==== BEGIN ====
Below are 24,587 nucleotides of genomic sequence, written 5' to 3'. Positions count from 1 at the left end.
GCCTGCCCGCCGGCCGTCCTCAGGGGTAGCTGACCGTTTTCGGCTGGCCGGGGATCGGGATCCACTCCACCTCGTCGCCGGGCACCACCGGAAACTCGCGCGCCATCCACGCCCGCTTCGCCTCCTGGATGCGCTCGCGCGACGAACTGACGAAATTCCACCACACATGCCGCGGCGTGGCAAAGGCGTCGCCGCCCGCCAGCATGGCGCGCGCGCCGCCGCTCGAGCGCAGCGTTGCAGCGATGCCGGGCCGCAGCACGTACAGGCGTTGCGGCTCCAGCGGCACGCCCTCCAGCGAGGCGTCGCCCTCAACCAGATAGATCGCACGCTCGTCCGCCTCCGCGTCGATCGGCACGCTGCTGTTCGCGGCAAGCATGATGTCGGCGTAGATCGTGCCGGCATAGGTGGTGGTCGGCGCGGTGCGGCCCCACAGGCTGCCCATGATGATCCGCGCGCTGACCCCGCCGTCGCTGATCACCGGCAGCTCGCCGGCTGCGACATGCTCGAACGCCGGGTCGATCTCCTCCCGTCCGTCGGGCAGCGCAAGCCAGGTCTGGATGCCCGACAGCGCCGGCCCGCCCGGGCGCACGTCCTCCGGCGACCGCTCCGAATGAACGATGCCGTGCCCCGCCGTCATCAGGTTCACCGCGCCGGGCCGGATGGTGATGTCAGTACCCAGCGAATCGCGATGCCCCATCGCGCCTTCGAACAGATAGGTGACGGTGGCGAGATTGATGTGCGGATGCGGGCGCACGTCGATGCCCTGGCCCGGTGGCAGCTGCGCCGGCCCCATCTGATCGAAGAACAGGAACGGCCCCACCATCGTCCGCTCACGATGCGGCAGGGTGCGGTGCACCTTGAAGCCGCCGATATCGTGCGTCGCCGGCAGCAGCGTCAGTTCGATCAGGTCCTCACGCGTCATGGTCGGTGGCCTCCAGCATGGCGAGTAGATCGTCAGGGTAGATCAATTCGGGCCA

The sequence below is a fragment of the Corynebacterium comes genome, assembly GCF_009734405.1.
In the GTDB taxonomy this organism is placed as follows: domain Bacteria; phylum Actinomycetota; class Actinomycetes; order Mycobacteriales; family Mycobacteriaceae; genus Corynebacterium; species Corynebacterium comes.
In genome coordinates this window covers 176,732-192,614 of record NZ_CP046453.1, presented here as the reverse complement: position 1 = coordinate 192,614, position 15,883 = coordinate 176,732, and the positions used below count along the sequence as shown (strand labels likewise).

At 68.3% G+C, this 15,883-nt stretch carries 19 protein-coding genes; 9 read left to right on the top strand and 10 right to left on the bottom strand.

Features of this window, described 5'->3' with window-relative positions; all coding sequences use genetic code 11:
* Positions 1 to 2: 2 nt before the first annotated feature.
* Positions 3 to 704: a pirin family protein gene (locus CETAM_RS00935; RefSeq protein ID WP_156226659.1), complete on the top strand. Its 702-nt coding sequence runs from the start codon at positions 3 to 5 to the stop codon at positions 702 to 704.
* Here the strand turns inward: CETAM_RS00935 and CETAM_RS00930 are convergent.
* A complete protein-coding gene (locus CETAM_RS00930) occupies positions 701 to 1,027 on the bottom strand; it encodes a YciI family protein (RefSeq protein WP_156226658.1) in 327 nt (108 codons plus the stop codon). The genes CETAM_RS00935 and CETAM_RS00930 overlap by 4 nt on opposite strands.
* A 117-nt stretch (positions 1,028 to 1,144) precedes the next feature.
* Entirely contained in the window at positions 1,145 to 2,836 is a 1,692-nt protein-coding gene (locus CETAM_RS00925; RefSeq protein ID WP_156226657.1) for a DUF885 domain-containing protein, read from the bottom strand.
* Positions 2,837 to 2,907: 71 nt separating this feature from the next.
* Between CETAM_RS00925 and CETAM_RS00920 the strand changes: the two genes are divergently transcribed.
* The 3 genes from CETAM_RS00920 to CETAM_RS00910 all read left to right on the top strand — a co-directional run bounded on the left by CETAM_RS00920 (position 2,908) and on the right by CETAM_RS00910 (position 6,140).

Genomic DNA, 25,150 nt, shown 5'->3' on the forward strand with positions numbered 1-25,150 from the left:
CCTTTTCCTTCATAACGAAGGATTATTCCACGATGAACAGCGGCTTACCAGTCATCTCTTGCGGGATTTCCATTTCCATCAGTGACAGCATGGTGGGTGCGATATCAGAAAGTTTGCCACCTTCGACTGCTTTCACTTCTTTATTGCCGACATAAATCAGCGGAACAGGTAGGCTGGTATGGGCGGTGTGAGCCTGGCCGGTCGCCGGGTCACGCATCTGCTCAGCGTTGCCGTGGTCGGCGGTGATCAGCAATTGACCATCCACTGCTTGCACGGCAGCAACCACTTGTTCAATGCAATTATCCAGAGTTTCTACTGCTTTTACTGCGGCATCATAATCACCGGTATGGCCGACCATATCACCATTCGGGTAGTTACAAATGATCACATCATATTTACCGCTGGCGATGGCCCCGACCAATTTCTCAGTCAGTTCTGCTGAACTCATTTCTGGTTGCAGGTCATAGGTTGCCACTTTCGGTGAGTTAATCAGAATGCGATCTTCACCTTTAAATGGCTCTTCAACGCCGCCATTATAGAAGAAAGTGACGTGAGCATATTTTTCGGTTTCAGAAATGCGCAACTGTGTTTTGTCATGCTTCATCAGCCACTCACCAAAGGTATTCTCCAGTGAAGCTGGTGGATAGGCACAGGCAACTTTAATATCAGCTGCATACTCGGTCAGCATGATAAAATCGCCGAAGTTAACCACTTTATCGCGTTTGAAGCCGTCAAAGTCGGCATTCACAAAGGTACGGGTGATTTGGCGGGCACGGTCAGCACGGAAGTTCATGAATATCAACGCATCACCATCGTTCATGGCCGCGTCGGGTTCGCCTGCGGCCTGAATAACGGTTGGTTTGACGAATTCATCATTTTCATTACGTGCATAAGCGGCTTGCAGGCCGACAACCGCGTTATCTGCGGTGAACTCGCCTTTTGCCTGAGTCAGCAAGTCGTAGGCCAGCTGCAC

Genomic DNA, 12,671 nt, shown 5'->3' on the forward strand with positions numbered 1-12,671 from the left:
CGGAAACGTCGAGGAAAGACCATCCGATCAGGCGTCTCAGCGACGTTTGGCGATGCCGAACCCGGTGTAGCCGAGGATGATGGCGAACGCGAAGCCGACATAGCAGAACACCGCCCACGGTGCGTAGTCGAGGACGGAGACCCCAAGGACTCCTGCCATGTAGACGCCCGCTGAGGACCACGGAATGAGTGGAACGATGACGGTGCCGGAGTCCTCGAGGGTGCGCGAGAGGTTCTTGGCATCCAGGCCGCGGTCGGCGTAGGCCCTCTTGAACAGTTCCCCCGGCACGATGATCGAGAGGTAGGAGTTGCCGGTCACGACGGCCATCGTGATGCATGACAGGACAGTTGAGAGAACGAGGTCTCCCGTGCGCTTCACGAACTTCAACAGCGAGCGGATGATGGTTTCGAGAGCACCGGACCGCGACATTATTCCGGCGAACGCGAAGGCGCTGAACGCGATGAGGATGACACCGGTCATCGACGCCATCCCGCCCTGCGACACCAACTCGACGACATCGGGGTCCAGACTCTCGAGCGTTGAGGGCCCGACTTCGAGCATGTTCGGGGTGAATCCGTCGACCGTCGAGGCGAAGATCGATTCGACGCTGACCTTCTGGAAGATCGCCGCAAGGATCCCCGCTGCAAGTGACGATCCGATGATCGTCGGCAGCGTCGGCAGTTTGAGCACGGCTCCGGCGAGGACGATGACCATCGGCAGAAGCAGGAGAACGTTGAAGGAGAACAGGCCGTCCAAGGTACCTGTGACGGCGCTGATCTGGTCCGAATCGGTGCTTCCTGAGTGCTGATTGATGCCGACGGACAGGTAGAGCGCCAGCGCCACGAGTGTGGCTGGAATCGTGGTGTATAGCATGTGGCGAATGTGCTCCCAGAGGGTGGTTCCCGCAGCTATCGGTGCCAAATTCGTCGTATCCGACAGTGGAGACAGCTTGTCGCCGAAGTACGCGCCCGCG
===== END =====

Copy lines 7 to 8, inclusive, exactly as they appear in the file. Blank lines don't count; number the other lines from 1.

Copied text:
Features of this window, described 5'->3' with window-relative positions; all coding sequences use genetic code 11:
* Positions 1 to 2: 2 nt before the first annotated feature.